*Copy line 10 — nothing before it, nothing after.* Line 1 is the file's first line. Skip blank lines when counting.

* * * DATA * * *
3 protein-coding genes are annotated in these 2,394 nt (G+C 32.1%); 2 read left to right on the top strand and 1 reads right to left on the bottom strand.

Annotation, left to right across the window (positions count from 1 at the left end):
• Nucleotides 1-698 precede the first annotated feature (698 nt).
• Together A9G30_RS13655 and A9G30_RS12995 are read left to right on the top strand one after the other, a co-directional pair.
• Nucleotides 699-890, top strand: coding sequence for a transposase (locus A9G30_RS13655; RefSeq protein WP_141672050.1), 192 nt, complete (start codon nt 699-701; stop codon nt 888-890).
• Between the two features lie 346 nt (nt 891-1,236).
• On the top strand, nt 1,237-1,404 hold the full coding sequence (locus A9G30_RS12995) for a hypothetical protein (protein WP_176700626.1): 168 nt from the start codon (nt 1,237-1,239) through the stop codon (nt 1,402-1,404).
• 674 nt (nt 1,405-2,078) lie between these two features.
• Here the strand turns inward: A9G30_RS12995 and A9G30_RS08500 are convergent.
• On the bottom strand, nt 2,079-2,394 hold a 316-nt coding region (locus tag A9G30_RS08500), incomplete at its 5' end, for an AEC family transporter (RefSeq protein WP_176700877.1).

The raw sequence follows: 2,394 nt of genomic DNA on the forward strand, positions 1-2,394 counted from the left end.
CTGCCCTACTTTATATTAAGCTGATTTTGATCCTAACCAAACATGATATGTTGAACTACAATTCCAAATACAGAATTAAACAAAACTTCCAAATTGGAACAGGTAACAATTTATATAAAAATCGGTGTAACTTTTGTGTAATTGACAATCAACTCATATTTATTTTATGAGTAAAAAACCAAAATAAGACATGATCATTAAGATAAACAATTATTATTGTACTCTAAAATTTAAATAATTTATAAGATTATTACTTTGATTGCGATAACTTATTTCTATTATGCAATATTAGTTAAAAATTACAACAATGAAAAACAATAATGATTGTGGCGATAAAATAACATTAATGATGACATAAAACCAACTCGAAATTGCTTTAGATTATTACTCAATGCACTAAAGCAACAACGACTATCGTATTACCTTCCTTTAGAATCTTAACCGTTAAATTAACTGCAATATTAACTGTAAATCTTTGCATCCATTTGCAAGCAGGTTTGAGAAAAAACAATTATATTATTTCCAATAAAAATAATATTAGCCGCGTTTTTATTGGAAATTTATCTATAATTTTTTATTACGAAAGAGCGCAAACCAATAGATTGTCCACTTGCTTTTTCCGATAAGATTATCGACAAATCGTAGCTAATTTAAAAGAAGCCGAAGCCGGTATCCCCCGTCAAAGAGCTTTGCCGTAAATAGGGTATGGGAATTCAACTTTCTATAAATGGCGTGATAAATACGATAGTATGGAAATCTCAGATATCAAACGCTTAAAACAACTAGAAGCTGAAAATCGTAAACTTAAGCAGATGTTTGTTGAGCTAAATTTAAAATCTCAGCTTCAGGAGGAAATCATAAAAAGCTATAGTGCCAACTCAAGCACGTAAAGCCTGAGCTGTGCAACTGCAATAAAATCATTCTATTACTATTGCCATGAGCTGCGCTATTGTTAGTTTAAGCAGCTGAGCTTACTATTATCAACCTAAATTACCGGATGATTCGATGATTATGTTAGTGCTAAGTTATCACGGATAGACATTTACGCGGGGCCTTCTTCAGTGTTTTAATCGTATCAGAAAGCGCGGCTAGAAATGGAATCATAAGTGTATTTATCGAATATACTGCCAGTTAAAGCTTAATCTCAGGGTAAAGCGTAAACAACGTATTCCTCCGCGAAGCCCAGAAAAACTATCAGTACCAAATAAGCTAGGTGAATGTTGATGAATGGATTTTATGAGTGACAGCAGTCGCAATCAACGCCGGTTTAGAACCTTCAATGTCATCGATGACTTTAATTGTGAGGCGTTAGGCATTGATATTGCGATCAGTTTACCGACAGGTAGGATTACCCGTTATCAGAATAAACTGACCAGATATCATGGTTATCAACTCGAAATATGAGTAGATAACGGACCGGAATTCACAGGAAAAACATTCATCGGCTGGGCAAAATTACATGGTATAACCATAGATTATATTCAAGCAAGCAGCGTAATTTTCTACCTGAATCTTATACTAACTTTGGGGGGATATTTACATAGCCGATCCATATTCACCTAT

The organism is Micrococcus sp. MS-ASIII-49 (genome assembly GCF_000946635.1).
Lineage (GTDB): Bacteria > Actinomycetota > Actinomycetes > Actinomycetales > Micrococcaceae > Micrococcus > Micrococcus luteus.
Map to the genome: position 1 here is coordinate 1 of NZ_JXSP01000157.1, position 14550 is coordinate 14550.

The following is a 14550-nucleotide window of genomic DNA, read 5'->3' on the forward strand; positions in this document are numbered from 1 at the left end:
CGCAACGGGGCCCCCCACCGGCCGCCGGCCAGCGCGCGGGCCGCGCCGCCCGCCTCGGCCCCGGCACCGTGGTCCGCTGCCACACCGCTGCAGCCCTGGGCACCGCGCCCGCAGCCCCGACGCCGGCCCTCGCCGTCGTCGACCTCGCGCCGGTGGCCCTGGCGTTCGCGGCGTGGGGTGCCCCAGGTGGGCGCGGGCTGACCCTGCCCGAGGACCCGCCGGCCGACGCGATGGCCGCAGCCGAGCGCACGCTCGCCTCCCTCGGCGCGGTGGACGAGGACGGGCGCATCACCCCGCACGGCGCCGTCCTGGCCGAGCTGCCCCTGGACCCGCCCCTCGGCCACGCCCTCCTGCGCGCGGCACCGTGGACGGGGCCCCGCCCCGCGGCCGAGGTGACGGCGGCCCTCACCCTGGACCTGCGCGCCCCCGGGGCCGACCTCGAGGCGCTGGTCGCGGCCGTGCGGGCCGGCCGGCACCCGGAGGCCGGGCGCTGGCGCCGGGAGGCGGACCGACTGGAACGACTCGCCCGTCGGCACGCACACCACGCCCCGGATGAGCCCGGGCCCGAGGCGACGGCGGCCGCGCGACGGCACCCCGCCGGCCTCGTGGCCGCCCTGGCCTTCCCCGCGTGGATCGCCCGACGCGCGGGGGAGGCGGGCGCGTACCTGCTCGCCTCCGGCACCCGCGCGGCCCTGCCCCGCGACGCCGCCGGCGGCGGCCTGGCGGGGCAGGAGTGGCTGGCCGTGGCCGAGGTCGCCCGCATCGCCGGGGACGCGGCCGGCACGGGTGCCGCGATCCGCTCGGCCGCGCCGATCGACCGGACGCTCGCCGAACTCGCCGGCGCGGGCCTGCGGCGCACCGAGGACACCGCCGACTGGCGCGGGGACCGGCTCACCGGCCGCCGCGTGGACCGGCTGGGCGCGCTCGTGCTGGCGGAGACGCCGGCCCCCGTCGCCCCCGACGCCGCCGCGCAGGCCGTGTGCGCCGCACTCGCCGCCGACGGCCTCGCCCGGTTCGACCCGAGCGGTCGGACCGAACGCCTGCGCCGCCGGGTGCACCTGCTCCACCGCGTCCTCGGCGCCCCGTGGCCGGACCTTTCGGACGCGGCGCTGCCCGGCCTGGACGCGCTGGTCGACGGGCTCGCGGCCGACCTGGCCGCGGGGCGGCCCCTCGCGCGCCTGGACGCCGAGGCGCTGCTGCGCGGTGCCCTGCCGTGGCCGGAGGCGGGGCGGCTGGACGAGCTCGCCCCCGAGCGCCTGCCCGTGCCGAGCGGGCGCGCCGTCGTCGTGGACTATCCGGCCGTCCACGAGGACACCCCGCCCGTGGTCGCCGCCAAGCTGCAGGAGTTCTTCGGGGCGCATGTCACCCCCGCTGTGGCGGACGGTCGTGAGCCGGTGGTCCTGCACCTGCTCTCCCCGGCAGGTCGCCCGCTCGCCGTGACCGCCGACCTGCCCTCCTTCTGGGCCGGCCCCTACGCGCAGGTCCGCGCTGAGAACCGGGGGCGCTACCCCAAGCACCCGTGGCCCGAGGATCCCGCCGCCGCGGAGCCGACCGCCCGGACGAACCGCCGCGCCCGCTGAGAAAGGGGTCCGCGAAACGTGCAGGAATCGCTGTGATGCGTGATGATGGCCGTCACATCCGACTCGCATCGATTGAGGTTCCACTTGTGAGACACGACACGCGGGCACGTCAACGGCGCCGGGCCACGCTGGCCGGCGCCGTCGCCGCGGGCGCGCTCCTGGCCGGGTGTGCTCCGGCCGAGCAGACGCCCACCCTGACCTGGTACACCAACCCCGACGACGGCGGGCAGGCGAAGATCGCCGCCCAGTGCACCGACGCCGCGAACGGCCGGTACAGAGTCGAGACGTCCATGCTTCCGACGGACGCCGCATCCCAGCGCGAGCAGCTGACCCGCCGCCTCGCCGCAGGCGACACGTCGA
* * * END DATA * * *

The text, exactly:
• On the bottom strand, nt 2,079-2,394 hold a 316-nt coding region (locus tag A9G30_RS08500), incomplete at its 5' end, for an AEC family transporter (RefSeq protein WP_176700877.1).